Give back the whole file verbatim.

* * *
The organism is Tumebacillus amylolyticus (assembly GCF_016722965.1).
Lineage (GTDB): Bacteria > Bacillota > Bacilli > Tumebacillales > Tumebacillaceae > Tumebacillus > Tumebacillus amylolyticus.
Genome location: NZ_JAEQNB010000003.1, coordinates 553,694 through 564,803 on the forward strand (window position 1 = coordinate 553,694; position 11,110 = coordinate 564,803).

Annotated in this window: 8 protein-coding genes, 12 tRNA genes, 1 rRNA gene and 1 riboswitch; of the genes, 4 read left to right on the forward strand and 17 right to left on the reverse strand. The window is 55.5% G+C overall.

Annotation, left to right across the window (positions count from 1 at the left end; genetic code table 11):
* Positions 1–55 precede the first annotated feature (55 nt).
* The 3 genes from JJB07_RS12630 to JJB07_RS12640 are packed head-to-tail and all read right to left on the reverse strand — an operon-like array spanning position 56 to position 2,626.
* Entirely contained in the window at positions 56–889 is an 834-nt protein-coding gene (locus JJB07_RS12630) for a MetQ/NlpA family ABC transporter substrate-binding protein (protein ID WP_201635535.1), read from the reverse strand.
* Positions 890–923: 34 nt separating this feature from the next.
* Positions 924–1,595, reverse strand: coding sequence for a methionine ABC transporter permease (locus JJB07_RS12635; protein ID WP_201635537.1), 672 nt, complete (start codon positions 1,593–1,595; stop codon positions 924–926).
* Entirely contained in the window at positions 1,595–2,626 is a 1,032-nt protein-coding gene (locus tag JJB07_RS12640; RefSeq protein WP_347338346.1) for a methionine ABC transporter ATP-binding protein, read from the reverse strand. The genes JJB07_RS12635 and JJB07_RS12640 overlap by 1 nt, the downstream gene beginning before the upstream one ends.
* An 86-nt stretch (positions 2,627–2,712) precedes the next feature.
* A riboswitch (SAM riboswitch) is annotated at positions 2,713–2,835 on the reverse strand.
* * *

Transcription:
The organism is Tumebacillus amylolyticus (assembly GCF_016722965.1).
Lineage (GTDB): Bacteria > Bacillota > Bacilli > Tumebacillales > Tumebacillaceae > Tumebacillus > Tumebacillus amylolyticus.
Genome location: NZ_JAEQNB010000003.1, coordinates 553,694 through 564,803 on the forward strand (window position 1 = coordinate 553,694; position 11,110 = coordinate 564,803).

Annotated in this window: 8 protein-coding genes, 12 tRNA genes, 1 rRNA gene and 1 riboswitch; of the genes, 4 read left to right on the forward strand and 17 right to left on the reverse strand. The window is 55.5% G+C overall.

Annotation, left to right across the window (positions count from 1 at the left end; genetic code table 11):
* Positions 1–55 precede the first annotated feature (55 nt).
* The 3 genes from JJB07_RS12630 to JJB07_RS12640 are packed head-to-tail and all read right to left on the reverse strand — an operon-like array spanning position 56 to position 2,626.
* Entirely contained in the window at positions 56–889 is an 834-nt protein-coding gene (locus JJB07_RS12630) for a MetQ/NlpA family ABC transporter substrate-binding protein (protein ID WP_201635535.1), read from the reverse strand.
* Positions 890–923: 34 nt separating this feature from the next.
* Positions 924–1,595, reverse strand: coding sequence for a methionine ABC transporter permease (locus JJB07_RS12635; protein ID WP_201635537.1), 672 nt, complete (start codon positions 1,593–1,595; stop codon positions 924–926).
* Entirely contained in the window at positions 1,595–2,626 is a 1,032-nt protein-coding gene (locus tag JJB07_RS12640; RefSeq protein WP_347338346.1) for a methionine ABC transporter ATP-binding protein, read from the reverse strand. The genes JJB07_RS12635 and JJB07_RS12640 overlap by 1 nt, the downstream gene beginning before the upstream one ends.
* An 86-nt stretch (positions 2,627–2,712) precedes the next feature.
* A riboswitch (SAM riboswitch) is annotated at positions 2,713–2,835 on the reverse strand.